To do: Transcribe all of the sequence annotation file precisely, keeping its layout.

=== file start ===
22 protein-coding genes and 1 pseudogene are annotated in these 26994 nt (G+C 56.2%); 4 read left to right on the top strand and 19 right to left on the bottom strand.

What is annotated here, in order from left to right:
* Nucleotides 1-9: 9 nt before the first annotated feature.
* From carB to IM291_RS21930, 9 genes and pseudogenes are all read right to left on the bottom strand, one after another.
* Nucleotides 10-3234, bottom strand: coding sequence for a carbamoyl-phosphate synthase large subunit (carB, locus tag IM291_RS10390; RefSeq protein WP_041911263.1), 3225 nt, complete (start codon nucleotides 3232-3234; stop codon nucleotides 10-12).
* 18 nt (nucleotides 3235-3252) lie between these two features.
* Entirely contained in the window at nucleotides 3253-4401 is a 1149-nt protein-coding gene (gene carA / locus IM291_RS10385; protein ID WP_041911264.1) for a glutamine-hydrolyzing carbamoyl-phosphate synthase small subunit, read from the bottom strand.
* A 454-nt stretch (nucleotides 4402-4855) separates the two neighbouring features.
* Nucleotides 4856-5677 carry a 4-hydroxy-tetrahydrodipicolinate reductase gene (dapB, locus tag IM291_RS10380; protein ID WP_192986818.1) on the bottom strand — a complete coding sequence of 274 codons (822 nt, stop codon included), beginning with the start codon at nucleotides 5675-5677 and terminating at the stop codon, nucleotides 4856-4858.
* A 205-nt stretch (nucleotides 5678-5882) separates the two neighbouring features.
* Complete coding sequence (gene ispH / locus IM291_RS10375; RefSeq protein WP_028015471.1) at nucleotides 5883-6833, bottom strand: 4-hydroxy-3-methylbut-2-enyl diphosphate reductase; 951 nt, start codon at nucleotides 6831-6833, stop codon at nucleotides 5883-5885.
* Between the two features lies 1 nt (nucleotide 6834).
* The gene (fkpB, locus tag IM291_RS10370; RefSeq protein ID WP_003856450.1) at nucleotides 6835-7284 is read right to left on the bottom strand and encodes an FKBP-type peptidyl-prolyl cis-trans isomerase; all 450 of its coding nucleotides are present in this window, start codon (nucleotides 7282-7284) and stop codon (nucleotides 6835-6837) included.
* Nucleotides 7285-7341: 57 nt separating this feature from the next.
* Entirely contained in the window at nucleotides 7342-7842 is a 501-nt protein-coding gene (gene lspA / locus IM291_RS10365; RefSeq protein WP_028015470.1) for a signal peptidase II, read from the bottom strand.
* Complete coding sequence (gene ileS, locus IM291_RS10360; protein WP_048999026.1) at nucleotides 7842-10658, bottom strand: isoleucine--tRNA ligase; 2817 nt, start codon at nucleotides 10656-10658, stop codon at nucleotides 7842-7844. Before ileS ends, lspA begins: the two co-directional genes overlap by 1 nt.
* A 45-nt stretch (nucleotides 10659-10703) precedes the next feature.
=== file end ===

22 protein-coding genes and 1 pseudogene are annotated in these 26994 nt (G+C 56.2%); 4 read left to right on the top strand and 19 right to left on the bottom strand.

What is annotated here, in order from left to right:
* Nucleotides 1-9: 9 nt before the first annotated feature.
* From carB to IM291_RS21930, 9 genes and pseudogenes are all read right to left on the bottom strand, one after another.
* Nucleotides 10-3234, bottom strand: coding sequence for a carbamoyl-phosphate synthase large subunit (carB, locus tag IM291_RS10390; RefSeq protein WP_041911263.1), 3225 nt, complete (start codon nucleotides 3232-3234; stop codon nucleotides 10-12).
* 18 nt (nucleotides 3235-3252) lie between these two features.
* Entirely contained in the window at nucleotides 3253-4401 is a 1149-nt protein-coding gene (gene carA / locus IM291_RS10385; protein ID WP_041911264.1) for a glutamine-hydrolyzing carbamoyl-phosphate synthase small subunit, read from the bottom strand.
* A 454-nt stretch (nucleotides 4402-4855) separates the two neighbouring features.
* Nucleotides 4856-5677 carry a 4-hydroxy-tetrahydrodipicolinate reductase gene (dapB, locus tag IM291_RS10380; protein ID WP_192986818.1) on the bottom strand — a complete coding sequence of 274 codons (822 nt, stop codon included), beginning with the start codon at nucleotides 5675-5677 and terminating at the stop codon, nucleotides 4856-4858.
* A 205-nt stretch (nucleotides 5678-5882) separates the two neighbouring features.
* Complete coding sequence (gene ispH / locus IM291_RS10375; RefSeq protein WP_028015471.1) at nucleotides 5883-6833, bottom strand: 4-hydroxy-3-methylbut-2-enyl diphosphate reductase; 951 nt, start codon at nucleotides 6831-6833, stop codon at nucleotides 5883-5885.
* Between the two features lies 1 nt (nucleotide 6834).
* The gene (fkpB, locus tag IM291_RS10370; RefSeq protein ID WP_003856450.1) at nucleotides 6835-7284 is read right to left on the bottom strand and encodes an FKBP-type peptidyl-prolyl cis-trans isomerase; all 450 of its coding nucleotides are present in this window, start codon (nucleotides 7282-7284) and stop codon (nucleotides 6835-6837) included.
* Nucleotides 7285-7341: 57 nt separating this feature from the next.
* Entirely contained in the window at nucleotides 7342-7842 is a 501-nt protein-coding gene (gene lspA / locus IM291_RS10365; RefSeq protein WP_028015470.1) for a signal peptidase II, read from the bottom strand.
* Complete coding sequence (gene ileS, locus IM291_RS10360; protein WP_048999026.1) at nucleotides 7842-10658, bottom strand: isoleucine--tRNA ligase; 2817 nt, start codon at nucleotides 10656-10658, stop codon at nucleotides 7842-7844. Before ileS ends, lspA begins: the two co-directional genes overlap by 1 nt.
* A 45-nt stretch (nucleotides 10659-10703) precedes the next feature.